Paste and WSGI 2.0 [WAS: Yet another comparison of Python Web Frameworks]

Michele Simionato michele.simionato at gmail.com
Sun Oct 14 10:46:58 CEST 2007


On Oct 14, 2:52 am, Ian Bicking <i... at colorstudy.com> wrote:
> That said, going without a framework (which at least in his article is
> what Michele seems to be comparing Pylons against) isn't always so
> bad.  I started writing an Atompub server in Pylons, but felt like I
> was spending too much time navigating around what the framework setup
> and not enough time just paying attention to what Atompub really is.
> So I ended up writing it (as FlatAtomPub), effectively without a
> framework (though developing it at the same time as WebOb, so I leaned
> on that quite a bit).  The development went quite well, and for a web
> service like Atompub that's probably what I'd recommend (at least to
> experienced developers -- you might find yourself left to drift
> otherwise without a clear idea of where to start).
>
> But for writing a traditional web application, I'd still use Pylons.
> The choices Pylons have made are with that in mind, and it doesn't at
> all exclude other forms of development in the process.  You could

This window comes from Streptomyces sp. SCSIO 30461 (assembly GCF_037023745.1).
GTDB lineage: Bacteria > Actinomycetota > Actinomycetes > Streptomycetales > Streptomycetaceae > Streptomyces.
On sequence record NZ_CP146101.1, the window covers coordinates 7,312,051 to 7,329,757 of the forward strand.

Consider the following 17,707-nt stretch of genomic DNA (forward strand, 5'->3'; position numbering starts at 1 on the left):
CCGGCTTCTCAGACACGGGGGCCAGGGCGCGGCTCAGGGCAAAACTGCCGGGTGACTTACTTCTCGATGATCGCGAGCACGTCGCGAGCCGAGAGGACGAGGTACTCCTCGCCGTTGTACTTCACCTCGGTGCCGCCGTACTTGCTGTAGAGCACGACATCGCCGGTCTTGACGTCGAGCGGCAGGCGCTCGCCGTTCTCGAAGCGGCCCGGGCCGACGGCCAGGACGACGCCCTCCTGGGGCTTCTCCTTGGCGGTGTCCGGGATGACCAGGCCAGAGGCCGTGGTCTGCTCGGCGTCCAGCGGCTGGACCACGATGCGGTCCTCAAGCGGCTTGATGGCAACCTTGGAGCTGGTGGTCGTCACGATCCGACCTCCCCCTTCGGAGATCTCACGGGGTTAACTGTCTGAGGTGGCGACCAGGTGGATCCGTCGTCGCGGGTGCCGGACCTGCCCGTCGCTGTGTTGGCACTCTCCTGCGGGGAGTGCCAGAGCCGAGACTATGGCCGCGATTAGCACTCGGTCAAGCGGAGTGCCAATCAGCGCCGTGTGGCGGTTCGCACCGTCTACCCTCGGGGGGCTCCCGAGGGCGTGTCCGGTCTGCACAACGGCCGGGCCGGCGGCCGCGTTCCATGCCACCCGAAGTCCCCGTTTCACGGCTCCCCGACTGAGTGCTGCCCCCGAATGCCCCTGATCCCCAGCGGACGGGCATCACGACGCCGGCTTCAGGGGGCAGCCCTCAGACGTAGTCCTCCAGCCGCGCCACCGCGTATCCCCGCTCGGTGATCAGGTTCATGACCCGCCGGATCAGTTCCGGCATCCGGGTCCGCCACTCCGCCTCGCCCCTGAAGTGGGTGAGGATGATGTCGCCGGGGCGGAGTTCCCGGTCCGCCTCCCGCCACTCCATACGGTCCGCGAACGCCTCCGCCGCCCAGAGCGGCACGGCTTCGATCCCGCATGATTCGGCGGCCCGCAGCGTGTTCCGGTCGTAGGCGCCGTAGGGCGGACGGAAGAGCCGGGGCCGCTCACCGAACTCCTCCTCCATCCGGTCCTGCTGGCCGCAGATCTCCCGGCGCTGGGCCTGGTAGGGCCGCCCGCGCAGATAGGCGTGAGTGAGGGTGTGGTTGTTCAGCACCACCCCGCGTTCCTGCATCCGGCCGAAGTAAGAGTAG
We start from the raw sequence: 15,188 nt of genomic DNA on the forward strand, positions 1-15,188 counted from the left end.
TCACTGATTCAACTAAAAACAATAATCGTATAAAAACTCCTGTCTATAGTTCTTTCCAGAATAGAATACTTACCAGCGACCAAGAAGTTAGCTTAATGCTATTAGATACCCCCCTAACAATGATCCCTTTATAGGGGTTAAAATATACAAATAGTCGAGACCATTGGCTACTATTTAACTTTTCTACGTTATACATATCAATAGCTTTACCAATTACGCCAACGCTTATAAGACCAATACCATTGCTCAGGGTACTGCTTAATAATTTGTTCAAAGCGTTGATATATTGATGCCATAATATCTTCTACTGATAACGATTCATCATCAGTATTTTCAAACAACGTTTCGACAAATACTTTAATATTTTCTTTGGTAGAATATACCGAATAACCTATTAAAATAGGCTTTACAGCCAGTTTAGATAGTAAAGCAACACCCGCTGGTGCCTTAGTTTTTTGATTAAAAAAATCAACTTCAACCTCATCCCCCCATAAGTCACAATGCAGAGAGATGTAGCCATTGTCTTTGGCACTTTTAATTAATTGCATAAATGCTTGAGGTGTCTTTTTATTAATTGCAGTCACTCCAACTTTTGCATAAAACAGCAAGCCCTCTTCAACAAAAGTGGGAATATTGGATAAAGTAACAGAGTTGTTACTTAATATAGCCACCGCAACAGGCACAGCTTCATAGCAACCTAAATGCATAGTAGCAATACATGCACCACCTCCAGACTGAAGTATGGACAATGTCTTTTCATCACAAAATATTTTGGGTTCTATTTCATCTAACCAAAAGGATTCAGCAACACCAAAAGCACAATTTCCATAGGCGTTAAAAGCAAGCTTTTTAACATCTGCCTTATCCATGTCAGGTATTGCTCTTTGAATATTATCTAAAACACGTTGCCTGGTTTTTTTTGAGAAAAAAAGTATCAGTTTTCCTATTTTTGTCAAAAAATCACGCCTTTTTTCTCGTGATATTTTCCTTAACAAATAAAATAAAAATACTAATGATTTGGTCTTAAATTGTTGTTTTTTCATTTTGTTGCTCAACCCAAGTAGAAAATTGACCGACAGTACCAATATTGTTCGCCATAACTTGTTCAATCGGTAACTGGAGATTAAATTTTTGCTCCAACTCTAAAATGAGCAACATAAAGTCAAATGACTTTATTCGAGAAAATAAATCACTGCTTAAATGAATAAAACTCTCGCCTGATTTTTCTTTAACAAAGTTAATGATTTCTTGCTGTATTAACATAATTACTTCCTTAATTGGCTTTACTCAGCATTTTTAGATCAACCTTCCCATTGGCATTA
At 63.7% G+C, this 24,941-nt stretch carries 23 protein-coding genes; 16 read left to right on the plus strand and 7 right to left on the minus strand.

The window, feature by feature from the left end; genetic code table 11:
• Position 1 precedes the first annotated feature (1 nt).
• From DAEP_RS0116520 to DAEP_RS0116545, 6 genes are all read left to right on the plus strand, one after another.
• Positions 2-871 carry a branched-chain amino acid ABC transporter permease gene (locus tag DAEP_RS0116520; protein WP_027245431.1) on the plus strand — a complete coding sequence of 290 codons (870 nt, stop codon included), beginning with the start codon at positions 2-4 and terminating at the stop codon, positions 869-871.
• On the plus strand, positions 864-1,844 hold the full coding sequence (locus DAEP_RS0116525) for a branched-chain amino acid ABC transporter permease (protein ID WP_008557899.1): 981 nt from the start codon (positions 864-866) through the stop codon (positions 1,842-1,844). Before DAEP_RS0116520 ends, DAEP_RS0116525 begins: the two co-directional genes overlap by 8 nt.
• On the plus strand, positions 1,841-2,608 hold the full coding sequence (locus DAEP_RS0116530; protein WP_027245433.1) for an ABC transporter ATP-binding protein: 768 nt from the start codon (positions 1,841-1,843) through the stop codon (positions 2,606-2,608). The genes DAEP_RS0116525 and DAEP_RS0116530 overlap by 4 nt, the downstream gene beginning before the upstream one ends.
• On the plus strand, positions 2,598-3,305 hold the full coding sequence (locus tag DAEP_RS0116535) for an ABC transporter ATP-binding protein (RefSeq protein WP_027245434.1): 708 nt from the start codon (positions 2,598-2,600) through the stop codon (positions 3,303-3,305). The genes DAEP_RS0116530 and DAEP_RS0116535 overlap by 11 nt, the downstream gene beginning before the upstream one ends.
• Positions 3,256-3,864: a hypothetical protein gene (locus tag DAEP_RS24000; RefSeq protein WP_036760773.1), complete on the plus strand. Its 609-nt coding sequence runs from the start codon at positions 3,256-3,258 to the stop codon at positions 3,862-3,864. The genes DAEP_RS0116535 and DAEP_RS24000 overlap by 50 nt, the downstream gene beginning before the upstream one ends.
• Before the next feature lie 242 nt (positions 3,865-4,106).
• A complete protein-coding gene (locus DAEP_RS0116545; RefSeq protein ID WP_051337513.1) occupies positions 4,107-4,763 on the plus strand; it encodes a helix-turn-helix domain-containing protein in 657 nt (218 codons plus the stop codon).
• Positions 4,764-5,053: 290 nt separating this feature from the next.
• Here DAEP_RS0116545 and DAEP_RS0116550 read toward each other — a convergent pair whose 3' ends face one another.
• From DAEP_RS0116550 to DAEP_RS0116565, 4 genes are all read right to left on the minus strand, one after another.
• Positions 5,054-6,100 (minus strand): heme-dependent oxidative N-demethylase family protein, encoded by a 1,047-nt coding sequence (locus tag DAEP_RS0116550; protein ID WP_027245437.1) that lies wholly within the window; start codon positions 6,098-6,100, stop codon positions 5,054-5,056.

> actually drop a FlatAtomPub instance right into a Pylons app, for
> instance.  Pylons is a small enough framework that it really is quite
> reasonable to pick and choose and use a very minimal style with it.

I think we do agree entirely, it is just that the application we have
in
mind is more a collection of web services than a traditional Web
application.
Now, since you are here, there is an unrelated question that I want to
ask you, concerning the future of Paste with respect to WSGI 2.0.
I do realize that at this stage WSGI 2.0, is only a draft, still I
would
like to know:

1. if you think that WSGI 2.0 is good idea (I expect you will say
"yes")
2. if you plan to support it in Paste and if yes when (I mean, in a
month,
   in a year, in three years?)
3. if you already have thought of a migration plan and, in that case,
   what your strategy would likely be.

Thanks for sharing,



      Michele Simionato




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